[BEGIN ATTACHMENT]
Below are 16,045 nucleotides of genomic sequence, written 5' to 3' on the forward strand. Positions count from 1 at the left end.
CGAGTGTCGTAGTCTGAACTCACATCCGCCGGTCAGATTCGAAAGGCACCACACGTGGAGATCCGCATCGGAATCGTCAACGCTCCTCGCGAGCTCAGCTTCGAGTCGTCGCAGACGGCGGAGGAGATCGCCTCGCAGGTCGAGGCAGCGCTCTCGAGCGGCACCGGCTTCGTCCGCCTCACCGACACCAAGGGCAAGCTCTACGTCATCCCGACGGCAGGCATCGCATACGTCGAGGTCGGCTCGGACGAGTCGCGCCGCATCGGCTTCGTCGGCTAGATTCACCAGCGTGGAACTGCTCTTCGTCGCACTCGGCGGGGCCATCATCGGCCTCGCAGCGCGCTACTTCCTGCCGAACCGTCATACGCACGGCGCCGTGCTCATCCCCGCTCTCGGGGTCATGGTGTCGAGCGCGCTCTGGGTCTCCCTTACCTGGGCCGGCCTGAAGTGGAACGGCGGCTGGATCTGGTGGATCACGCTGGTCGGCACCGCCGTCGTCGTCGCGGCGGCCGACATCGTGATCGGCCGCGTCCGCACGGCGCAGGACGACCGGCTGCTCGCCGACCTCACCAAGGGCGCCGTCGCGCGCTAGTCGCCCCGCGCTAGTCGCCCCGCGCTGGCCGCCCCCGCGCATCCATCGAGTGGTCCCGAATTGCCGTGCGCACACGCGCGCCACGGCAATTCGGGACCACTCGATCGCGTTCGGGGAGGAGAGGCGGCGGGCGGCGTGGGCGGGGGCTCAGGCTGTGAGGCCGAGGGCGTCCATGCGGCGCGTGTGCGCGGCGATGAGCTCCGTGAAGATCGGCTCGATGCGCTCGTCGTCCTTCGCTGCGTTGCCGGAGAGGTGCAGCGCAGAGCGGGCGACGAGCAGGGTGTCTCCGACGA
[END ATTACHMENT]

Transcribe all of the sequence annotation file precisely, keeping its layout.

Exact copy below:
Below are 16,045 nucleotides of genomic sequence, written 5' to 3' on the forward strand. Positions count from 1 at the left end.
CGAGTGTCGTAGTCTGAACTCACATCCGCCGGTCAGATTCGAAAGGCACCACACGTGGAGATCCGCATCGGAATCGTCAACGCTCCTCGCGAGCTCAGCTTCGAGTCGTCGCAGACGGCGGAGGAGATCGCCTCGCAGGTCGAGGCAGCGCTCTCGAGCGGCACCGGCTTCGTCCGCCTCACCGACACCAAGGGCAAGCTCTACGTCATCCCGACGGCAGGCATCGCATACGTCGAGGTCGGCTCGGACGAGTCGCGCCGCATCGGCTTCGTCGGCTAGATTCACCAGCGTGGAACTGCTCTTCGTCGCACTCGGCGGGGCCATCATCGGCCTCGCAGCGCGCTACTTCCTGCCGAACCGTCATACGCACGGCGCCGTGCTCATCCCCGCTCTCGGGGTCATGGTGTCGAGCGCGCTCTGGGTCTCCCTTACCTGGGCCGGCCTGAAGTGGAACGGCGGCTGGATCTGGTGGATCACGCTGGTCGGCACCGCCGTCGTCGTCGCGGCGGCCGACATCGTGATCGGCCGCGTCCGCACGGCGCAGGACGACCGGCTGCTCGCCGACCTCACCAAGGGCGCCGTCGCGCGCTAGTCGCCCCGCGCTAGTCGCCCCGCGCTGGCCGCCCCCGCGCATCCATCGAGTGGTCCCGAATTGCCGTGCGCACACGCGCGCCACGGCAATTCGGGACCACTCGATCGCGTTCGGGGAGGAGAGGCGGCGGGCGGCGTGGGCGGGGGCTCAGGCTGTGAGGCCGAGGGCGTCCATGCGGCGCGTGTGCGCGGCGATGAGCTCCGTGAAGATCGGCTCGATGCGCTCGTCGTCCTTCGCTGCGTTGCCGGAGAGGTGCAGCGCAGAGCGGGCGACGAGCAGGGTGTCTCCGACGA